“If I had one dollar left, I’d spend it on PR.”
Otolaryngologists wanting to further establish themselves and their practices may do well to heed Bill Gates’ advice. Traditionally, reputation and word of mouth have been the driving forces behind obtaining referrals and fueling a practice’s growth. Of course, these factors still come into play when a patient selects a doctor, but with more and more people doing their own searching for the “right” doctors, those otolaryngologists who stand out the most—a goal usually accomplished with help from a reputable public relations firm—are more likely to get the lion’s share of business.
“We are living in a media-driven society,” said Katherine Rothman, CEO of KMR Communications, a public relations firm in New York City with numerous medical clients. “We choose our restaurants, fashion and beauty and fitness products in large part due to what the media dictates.” For most people, selecting a doctor is not really all that different—mostly thanks to the Internet.
As Kelly Cinelli, founding partner of CWR & Partners, based in North Attleboro, Mass., explained: “According to the Pew Research Center’s Internet and American Life Project, 61 percent of patients turn to the Web to research health information. If they see that the doctor has been quoted in several publications or has been on national television, they feel more secure choosing this doctor.”
Let’s say you’ve introduced a new procedure or technology and have consequently received quite a bit of local press that has helped drive patients to your practice. Why would you require national exposure? “While local media coverage is certainly vital,” Rothman said, “ENT doctors who don’t think they need national media attention are negating important national outlets such as the Today show, CNN, USA Today, The Huffington Post, WebMD, and numerous others that are seen and heard by those in their local markets.” Quite simply, this coverage can help improve reputation. “No amount of advertising can give a physician the credibility that media coverage inspires,” she added.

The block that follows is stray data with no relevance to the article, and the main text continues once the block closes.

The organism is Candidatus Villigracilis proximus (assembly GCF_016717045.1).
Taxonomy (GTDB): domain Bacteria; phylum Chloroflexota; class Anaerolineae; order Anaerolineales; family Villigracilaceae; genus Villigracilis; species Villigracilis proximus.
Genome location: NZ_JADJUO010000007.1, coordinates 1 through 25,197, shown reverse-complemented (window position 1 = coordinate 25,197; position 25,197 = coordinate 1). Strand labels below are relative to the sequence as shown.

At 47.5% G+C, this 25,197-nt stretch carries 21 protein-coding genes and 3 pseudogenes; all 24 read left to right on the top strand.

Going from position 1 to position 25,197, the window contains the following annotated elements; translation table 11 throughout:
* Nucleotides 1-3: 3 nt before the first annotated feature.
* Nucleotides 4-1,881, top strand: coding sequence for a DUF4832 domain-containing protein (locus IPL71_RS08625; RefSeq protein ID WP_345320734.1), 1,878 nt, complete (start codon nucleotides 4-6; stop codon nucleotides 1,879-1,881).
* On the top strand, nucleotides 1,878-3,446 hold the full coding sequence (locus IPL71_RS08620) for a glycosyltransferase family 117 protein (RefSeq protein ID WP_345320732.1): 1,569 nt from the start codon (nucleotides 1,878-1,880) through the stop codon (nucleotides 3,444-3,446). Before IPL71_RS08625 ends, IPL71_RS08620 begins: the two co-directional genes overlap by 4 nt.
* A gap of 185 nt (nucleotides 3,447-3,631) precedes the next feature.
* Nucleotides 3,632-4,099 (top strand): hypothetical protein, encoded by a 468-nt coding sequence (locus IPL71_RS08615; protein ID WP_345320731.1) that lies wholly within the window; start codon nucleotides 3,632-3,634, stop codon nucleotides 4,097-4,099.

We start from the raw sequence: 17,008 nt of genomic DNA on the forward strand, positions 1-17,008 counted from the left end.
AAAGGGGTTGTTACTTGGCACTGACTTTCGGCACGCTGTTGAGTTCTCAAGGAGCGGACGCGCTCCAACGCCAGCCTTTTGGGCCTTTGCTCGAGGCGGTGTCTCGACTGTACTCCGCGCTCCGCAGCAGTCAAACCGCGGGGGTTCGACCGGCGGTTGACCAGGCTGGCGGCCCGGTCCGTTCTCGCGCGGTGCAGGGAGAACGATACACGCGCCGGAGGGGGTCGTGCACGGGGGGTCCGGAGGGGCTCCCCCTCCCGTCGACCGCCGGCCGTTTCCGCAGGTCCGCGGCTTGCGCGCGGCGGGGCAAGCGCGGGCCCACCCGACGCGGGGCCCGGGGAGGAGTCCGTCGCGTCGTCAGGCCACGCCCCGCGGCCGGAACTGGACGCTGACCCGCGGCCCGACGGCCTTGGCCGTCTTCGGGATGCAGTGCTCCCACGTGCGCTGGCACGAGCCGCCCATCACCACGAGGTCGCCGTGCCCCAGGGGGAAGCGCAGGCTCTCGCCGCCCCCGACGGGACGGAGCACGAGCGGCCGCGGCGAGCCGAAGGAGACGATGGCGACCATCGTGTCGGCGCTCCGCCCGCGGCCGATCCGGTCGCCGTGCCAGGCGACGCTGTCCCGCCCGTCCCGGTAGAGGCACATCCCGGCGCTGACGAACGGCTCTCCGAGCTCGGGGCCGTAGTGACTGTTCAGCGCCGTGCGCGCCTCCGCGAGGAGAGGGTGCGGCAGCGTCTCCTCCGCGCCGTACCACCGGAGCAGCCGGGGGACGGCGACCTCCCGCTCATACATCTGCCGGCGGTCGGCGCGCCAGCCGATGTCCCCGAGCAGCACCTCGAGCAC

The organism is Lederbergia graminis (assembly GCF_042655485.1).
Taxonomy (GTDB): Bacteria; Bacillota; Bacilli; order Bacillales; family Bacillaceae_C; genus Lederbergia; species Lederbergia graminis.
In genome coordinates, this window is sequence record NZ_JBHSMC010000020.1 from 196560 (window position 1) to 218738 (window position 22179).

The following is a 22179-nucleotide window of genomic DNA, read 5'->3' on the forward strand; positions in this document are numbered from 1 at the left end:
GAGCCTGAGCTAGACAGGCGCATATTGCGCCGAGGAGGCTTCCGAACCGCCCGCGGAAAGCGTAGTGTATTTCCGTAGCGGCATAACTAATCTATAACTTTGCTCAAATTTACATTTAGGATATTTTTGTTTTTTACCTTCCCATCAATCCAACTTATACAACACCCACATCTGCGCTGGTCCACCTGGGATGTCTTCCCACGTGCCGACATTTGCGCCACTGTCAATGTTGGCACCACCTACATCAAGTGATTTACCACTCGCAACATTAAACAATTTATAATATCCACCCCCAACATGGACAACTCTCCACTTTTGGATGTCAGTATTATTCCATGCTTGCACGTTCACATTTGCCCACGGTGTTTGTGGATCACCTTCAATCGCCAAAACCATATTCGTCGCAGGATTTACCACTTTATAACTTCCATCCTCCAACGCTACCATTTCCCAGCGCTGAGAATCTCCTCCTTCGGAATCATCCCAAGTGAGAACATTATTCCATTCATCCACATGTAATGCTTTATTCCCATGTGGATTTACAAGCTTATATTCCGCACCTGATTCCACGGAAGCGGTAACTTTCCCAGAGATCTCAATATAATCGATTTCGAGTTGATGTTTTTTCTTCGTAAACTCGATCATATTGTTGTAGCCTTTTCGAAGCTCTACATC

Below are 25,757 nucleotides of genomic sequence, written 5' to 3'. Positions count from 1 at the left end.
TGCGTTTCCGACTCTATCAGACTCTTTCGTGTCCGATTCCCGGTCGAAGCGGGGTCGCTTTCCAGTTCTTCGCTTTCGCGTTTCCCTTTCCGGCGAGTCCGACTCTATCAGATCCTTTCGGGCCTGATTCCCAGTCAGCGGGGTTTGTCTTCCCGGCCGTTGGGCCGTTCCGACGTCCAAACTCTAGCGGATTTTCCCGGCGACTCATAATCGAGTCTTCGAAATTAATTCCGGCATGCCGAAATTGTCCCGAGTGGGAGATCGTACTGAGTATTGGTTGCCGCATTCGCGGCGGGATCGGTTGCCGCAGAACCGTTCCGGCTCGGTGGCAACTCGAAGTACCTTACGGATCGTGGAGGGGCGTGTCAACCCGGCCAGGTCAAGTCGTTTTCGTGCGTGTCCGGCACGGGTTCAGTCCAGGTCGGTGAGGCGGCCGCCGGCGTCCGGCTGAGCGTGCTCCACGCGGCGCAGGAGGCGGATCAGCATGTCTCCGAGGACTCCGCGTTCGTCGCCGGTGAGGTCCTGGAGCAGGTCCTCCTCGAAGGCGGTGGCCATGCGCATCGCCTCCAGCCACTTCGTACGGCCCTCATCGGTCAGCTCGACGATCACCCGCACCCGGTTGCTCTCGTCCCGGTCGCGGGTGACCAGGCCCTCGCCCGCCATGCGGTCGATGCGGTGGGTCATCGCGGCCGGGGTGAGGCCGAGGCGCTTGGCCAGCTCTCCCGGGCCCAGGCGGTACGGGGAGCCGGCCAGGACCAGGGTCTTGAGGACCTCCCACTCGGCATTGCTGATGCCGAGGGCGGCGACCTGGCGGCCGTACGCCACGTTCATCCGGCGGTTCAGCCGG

This is where a public relations firm can come in handy, helping doctors get sound bites—PR speak for “quoted”—in mass media. “Most often, when a doctor is quoted with any regularity in print media, online or on TV, it is because that doctor has employed a public relations firm,” Rothman said. Classic examples can be found in sub-specialties of medicine such as plastic surgery, dermatology and cosmetic dentistry, where doctors who have utilized public relations have become national phenomena. These physician “stars” are able to charge as much as their local markets can bear, can choose not to have their practice insurance-based and can even pave the way for future endeavors such as books, product lines and paid speaking engagements.
“Public relations allows us a news-centric platform to share our expertise and perspectives, with varied constituencies, on any number of relevant topics,” said Wayne Eisman, MD, FACS. “And, unlike advertising, it does so in an environment of information, not selling.”